There was no doubt that the store had significantly reduced the amount of syrup in the machines as a cost-savings measure on a day they were expecting a significant amount of customers to come and grab their free Slurpees. It’s a shame they decided to do this because my Slurpee tasted terrible but I understand these are tough economic times. I bet the machines will be bursting with syrup tomorrow when you gotta pay!


Well, it’s another week in Vancouver, which can only mean another video game studio closure in the city. Rockstar Games announced today that they will be shutting down their Vancouver studio. Rockstar Vancouver just recently released Max Payne 3, a highly-anticipated and high profile title. Rather than just shut the studio down, Rockstar is actually consolidating their Canadian operations near Toronto, Ontario. All Rockstar Vancouver employees will be offered employment there or at other Rockstar studios. In fact, Rockstar hopes to hire even more people at their new Ontario location. This is definitely a case where a company just wasn’t willing to continue operations in a province that has absolutely no interest in retaining video game businesses or helping the industry grow. Feelings aside, would you rather put your business in a province that offered 17% tax credits or close to 40%? The provincial government of British Columbia, like so many other things they do, has failed miserably in that respect.

A faint glimmer of hope, however, has appeared on the horizon. A former coworker of mine, Matt Toner, has embarked on a grassroots campaign to become the NDP candidate for Vancouver-False Creek in the 2013 provincial election. Matt, like so many of us, have been increasingly frustrated by the inaction of provincial politicians, who spectacularly fail to understand the digital entertainment industry here in British Columbia. Remember that most of the people running this province are older and have absolutely no idea what video game companies do and how much benefit they bring to the local economy.

It’s almost a given that the B.C. Liberal government will be defeated in the May 2013 election, so Matt has picked the right party to align himself with. It will be, however, a most difficult challenge for him in the months ahead. Matt is no politician by trade, so he’ll have to learn a lot in the next few months. This will require money, time, and effort to get this campaign to where it needs to be. The thought of “one of us” being on the inside and having some power in what this province can do for the industry is an exciting proposition though. I fully support Matt in his endeavour, no matter how foolish it may seem to some.

I whole-hardheartedly encourage you to visit Matt’s web site to learn more about his vision and his plan.


As many of you know, my former employer, Radical Entertainment basically was shut down recently. Many of my ex-coworkers are now out of a job. Because I’m lazy, my LinkedIn profile still lists Radical as the last company that I worked for. I guess some people just assumed I got caught up in the layoffs as well because I’ve received many different pieces of correspondence from recruiters and HR people, all wondering if I was interested in applying to their company. While it’s great to see the industry rallying to help itself, it’s not a good sign that most of the companies trying to help are outside of Vancouver. The industry is doing ok but apparently not here.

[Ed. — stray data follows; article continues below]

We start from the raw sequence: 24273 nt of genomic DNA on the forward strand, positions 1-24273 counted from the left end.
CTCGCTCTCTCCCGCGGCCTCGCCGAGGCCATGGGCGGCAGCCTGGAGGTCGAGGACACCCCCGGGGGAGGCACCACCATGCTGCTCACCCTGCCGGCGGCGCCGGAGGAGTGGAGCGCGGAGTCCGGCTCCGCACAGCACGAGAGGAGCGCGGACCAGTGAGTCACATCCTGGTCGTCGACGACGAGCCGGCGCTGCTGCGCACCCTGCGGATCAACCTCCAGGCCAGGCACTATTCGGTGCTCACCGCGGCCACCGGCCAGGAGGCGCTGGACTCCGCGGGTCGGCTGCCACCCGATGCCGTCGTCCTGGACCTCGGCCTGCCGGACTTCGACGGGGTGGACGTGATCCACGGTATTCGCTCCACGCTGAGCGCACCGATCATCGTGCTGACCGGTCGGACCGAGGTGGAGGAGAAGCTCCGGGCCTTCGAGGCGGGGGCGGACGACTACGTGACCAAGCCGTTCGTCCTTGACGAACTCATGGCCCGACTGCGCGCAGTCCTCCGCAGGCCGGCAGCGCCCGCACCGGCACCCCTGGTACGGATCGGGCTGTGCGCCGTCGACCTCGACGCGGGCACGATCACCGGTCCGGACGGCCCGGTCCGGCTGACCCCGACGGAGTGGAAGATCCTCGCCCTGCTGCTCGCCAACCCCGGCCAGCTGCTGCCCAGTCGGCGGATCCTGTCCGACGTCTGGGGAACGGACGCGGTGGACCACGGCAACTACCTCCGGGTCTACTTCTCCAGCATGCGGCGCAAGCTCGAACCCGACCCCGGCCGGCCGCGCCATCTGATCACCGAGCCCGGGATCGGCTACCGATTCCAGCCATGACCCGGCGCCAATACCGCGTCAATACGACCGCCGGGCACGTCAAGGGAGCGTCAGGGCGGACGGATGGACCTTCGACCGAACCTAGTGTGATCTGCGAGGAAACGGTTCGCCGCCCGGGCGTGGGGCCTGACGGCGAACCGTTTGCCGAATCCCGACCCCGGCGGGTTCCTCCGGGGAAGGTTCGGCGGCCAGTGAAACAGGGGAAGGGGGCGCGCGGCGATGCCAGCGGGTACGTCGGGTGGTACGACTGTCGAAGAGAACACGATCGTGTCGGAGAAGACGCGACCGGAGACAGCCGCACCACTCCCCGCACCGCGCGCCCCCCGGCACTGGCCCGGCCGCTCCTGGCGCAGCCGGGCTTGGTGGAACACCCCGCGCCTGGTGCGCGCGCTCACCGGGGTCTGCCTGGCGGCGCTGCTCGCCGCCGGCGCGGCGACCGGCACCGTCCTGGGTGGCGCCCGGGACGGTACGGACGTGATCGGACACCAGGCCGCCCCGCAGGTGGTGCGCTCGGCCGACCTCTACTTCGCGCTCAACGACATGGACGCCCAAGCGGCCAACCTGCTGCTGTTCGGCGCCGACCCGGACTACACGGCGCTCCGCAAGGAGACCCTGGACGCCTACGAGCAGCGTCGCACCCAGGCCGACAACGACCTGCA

I need to go reply to these messages now and thank them for thinking of me but someone else is more deserving of consideration.


I received my new Visa credit card in the mail this week. In the past, I’ve been sent new cards every four or five years. This card, however, arrived in the mail just two years after the last one. In 2010, my bank had a potential security breach in terms of credit card data so they fast-tracked a new card to me. It had one of those new shiny chips on it, which was still quite new in 2010. The letter that came with the card stated it would be only good for two years as it was sort of a stop-gap card.

My new card still has the chip but it also has one new feature. It’s been embedded with magic that allows me to just wave the card at a pay terminal and my purchase will go through. There is no PIN to be entered nor any slips to sign. Visa calls this payWave. All you MasterCard readers must be chuckling because you’ve had similar magic for almost five years, that’s called PayPass. payWave is only valid for purchases $50 and under. This is a security measure as anyone could steal my credit card and pay for things without verifying their identity.

I won’t get a new card until 2016 which is a bit disappointing. The graphical design of my card hasn’t changed much since 2000 and it looks really boring. The background image of a pile of twoonies is very plain and evokes an image of a panhandler’s credit card. That’s right, I essentially have good enough credit to get a card that I could pay off using spare change.